Take the 2-minute tour ×
Stack Overflow is a question and answer site for professional and enthusiast programmers. It's 100% free, no registration required.

I'm writing a DB connection pool in Java. It's just a class that holds a bunch of connections and gives them out.

Do I need some kind of destructor method so that the DB connections will be closed when an instance of my class goes out of scope?

Edit: This is for learning purposes only. I would definitely use a reliable, open source connection pool in production use. I really just want to understand the memory management implications.

share|improve this question
1  
learning purposes, dude. Chill –  Greg Jan 20 '11 at 1:22
1  
@Mitch @Greg Upvoted your both comments... –  Waldheinz Jan 20 '11 at 1:24
add comment

3 Answers

If you are trying to do this for learning purposes then what you are doing is fine. Download the source code for one of the below mentioned libraries and browse through their code. That would help you in understanding how are they handling the life-cycle of a connection.

But if you want to use it as part of a production application then I'd highly recommend to use one of the below

  1. BoneCP
  2. c3p0
share|improve this answer
    
DBCP would work as well. –  rfeak Jan 20 '11 at 1:20
    
I didn't mention it because we had some issues a year back with it and the general recommendation I've received is to switch to c3p0 –  Pangea Jan 20 '11 at 1:23
add comment

Just off the top of my head, say you have an object, your key. Implement a unique identity for your key. hashCode() is a good place to start. When you create your object, place the object in a WeakReference and associate it to a ReferenceQueue. Now use the hashCode as the key to a Map<int, Connection>. When your object goes out of scope, go to the ReferenceQueue to retrieve the object, use the hashCode to get the Connection from the Map and close it.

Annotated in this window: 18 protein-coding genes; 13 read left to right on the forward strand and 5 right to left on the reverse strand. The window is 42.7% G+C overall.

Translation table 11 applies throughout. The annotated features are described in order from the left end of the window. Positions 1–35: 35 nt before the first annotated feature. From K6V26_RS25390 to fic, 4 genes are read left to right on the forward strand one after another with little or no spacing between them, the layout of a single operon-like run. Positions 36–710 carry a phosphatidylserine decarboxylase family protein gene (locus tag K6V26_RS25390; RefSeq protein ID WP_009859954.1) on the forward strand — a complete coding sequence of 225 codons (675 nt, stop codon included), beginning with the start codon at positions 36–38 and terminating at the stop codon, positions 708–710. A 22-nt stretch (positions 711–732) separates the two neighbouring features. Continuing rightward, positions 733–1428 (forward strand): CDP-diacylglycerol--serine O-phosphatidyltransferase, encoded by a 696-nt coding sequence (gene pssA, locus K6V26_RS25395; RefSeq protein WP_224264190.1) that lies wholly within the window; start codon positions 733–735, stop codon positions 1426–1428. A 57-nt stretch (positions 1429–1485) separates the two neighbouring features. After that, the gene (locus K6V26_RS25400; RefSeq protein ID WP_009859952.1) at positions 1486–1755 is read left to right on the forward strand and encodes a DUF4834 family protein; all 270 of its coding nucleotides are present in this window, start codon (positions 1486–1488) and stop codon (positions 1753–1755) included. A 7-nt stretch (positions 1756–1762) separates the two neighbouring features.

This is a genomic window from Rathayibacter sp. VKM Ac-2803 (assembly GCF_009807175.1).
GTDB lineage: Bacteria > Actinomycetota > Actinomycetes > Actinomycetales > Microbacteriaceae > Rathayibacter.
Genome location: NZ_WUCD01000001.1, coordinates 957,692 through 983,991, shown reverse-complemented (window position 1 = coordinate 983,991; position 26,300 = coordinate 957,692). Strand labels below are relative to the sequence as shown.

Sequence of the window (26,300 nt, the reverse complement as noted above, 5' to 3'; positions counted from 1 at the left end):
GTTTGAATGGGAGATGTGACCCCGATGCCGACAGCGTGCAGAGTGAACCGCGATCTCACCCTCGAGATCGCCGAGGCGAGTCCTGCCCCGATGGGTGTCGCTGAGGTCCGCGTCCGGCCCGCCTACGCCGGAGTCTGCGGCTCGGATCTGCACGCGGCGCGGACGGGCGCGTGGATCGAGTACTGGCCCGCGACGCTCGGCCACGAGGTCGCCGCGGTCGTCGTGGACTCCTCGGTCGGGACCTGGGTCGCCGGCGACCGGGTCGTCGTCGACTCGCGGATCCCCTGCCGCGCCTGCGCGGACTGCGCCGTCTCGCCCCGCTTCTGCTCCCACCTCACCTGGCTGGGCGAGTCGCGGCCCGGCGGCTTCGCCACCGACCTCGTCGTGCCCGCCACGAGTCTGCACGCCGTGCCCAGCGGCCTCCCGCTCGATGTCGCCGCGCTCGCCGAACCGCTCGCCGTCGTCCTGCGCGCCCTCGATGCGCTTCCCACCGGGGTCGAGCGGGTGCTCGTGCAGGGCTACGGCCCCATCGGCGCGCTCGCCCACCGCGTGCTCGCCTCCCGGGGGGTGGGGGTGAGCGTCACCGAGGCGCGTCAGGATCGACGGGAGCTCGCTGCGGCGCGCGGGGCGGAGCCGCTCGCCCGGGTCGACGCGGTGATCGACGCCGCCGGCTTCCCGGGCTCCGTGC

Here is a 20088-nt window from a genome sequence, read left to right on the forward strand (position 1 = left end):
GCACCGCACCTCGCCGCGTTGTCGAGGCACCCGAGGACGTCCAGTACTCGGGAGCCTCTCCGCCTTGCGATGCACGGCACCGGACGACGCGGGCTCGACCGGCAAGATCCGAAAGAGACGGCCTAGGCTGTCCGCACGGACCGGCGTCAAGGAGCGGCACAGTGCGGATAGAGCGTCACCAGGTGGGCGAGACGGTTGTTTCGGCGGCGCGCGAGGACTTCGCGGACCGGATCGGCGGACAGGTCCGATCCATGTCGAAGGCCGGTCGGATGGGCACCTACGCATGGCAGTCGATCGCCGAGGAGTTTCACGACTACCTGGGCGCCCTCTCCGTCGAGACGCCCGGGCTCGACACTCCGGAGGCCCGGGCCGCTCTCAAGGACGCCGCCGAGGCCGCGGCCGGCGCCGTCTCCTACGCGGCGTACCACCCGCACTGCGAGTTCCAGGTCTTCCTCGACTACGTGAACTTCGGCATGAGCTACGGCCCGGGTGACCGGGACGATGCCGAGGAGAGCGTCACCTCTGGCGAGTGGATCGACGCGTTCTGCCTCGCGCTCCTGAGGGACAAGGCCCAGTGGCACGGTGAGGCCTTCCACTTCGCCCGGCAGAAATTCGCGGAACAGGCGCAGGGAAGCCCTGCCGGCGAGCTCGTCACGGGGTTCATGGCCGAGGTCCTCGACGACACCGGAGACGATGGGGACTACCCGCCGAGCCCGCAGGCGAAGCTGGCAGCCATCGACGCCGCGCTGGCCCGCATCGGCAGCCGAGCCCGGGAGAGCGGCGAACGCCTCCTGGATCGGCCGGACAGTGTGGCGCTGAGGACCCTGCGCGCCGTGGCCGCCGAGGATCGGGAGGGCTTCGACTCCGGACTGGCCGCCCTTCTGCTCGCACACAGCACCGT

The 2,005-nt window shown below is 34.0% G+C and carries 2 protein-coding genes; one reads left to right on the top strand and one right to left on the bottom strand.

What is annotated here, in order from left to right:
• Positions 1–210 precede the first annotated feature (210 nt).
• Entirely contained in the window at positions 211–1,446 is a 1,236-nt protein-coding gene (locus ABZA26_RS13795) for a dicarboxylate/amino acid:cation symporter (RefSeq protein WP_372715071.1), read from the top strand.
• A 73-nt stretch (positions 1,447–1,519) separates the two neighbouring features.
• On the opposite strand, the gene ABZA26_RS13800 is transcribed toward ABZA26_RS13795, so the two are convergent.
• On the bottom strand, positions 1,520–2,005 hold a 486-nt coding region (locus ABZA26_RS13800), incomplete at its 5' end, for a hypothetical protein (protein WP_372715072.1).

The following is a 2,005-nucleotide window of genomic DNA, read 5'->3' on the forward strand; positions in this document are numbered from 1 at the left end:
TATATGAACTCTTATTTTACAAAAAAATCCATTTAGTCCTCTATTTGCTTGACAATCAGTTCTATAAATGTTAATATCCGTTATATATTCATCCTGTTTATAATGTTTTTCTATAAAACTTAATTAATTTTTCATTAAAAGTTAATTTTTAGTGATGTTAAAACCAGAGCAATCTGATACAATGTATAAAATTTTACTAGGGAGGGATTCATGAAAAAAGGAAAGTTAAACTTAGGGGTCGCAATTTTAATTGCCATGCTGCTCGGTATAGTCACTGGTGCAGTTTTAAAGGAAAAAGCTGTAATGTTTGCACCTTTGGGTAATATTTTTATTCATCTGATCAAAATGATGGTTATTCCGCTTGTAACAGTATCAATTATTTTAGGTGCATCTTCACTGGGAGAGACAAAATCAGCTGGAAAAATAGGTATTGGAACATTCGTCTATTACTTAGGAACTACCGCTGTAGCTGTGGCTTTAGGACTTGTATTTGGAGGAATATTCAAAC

See tutorial on references here

share|improve this answer
add comment

The correct way to do it is to wrap the connection instance in your own class which implements java.sql.Connection, then give that "Connection" out through the pool. You will be forced to implement all of the methods which you can happily pass on to the "real" connection. Except for one - close(). In this method you should return the connection to the pool without closing it.

You can't have an object returned to the pool by just letting it go out of scope. You can put something in finalize() which returns it to the pool, but doing this is dangerous. Finalize() only runs once for any object, so if you put something in there to "catch" the object and prevent it from being gc'd, the finalize() will never be called on it again.

share|improve this answer
    
or anyone: So in your proposed design each connection would go back to the pool when close is called on the connection. But what happens when my program ends? How do I actually close the connections? (It looks like if I don't close them explicitly MySQL will keep them open at least for a while.) –  Greg Jan 20 '11 at 19:24
    
When a program ends, we typically don't care, the db server will figure it out. We actually kill -9 servers in production. But during runtime, you could be sophisticated and recognize within the pool that the available connections has been over some number for a while and then remove them from the pool. –  Alice Young Feb 22 '12 at 17:08
add comment

Your Answer

 
discard

By posting your answer, you agree to the privacy policy and terms of service.

Not the answer you're looking for? Browse other questions tagged or ask your own question.